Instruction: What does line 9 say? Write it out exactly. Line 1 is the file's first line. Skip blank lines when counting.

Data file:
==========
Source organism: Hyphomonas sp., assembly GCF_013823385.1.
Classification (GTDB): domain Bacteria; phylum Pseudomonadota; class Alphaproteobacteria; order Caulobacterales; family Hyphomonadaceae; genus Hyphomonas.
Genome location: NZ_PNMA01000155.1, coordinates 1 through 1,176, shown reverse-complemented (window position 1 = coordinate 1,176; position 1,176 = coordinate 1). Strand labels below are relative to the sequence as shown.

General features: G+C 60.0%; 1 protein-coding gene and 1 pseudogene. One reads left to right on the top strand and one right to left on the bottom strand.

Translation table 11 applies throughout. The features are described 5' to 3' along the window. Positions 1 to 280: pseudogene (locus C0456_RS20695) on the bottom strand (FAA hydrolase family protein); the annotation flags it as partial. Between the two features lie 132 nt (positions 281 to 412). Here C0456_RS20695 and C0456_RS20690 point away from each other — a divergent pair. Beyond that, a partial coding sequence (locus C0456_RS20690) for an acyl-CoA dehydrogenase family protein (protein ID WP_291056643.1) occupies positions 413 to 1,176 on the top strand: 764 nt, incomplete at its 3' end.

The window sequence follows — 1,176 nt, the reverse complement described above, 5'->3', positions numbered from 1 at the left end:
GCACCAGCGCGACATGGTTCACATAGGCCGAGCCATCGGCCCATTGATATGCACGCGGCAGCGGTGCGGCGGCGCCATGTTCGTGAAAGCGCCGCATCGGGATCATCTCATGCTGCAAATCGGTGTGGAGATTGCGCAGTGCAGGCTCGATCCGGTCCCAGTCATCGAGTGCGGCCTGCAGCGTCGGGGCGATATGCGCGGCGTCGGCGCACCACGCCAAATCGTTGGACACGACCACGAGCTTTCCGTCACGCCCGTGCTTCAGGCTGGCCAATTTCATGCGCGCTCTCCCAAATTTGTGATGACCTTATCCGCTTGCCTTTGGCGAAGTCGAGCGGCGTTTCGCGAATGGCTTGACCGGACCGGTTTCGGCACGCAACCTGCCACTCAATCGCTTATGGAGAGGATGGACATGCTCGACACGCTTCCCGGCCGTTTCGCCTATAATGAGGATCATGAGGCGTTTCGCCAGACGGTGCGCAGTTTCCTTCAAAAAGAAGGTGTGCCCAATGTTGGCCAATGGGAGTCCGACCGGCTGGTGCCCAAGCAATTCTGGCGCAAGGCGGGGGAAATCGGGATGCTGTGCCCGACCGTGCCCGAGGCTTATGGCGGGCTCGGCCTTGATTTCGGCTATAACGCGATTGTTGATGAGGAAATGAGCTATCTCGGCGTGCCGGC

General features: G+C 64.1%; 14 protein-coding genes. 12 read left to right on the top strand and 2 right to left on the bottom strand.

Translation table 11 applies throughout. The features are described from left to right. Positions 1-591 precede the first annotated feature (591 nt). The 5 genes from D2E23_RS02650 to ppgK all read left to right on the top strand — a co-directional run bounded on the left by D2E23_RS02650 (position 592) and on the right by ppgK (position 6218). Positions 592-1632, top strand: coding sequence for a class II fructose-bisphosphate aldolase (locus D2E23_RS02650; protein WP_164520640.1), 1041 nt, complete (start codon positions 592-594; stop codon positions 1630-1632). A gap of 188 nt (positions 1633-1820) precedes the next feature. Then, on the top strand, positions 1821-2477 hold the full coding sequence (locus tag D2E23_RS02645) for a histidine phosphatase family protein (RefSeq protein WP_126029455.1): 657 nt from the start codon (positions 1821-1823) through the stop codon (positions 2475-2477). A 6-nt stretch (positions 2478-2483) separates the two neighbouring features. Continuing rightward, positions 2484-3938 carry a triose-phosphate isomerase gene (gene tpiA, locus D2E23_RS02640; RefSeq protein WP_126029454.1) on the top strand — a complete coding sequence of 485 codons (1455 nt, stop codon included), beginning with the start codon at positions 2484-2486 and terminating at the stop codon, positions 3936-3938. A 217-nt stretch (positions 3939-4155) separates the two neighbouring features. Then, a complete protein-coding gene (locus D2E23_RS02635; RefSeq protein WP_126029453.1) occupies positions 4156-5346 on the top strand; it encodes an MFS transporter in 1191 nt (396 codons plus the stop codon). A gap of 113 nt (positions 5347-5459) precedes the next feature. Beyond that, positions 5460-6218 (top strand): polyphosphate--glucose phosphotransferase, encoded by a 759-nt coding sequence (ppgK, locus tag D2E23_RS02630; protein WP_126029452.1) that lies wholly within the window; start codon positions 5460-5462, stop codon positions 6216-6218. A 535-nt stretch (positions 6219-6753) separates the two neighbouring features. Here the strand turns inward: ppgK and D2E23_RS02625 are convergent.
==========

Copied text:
Translation table 11 applies throughout. The features are described from left to right. Positions 1-591 precede the first annotated feature (591 nt). The 5 genes from D2E23_RS02650 to ppgK all read left to right on the top strand — a co-directional run bounded on the left by D2E23_RS02650 (position 592) and on the right by ppgK (position 6218). Positions 592-1632, top strand: coding sequence for a class II fructose-bisphosphate aldolase (locus D2E23_RS02650; protein WP_164520640.1), 1041 nt, complete (start codon positions 592-594; stop codon positions 1630-1632). A gap of 188 nt (positions 1633-1820) precedes the next feature. Then, on the top strand, positions 1821-2477 hold the full coding sequence (locus tag D2E23_RS02645) for a histidine phosphatase family protein (RefSeq protein WP_126029455.1): 657 nt from the start codon (positions 1821-1823) through the stop codon (positions 2475-2477). A 6-nt stretch (positions 2478-2483) separates the two neighbouring features. Continuing rightward, positions 2484-3938 carry a triose-phosphate isomerase gene (gene tpiA, locus D2E23_RS02640; RefSeq protein WP_126029454.1) on the top strand — a complete coding sequence of 485 codons (1455 nt, stop codon included), beginning with the start codon at positions 2484-2486 and terminating at the stop codon, positions 3936-3938. A 217-nt stretch (positions 3939-4155) separates the two neighbouring features. Then, a complete protein-coding gene (locus D2E23_RS02635; RefSeq protein WP_126029453.1) occupies positions 4156-5346 on the top strand; it encodes an MFS transporter in 1191 nt (396 codons plus the stop codon). A gap of 113 nt (positions 5347-5459) precedes the next feature. Beyond that, positions 5460-6218 (top strand): polyphosphate--glucose phosphotransferase, encoded by a 759-nt coding sequence (ppgK, locus tag D2E23_RS02630; protein WP_126029452.1) that lies wholly within the window; start codon positions 5460-5462, stop codon positions 6216-6218. A 535-nt stretch (positions 6219-6753) separates the two neighbouring features. Here the strand turns inward: ppgK and D2E23_RS02625 are convergent.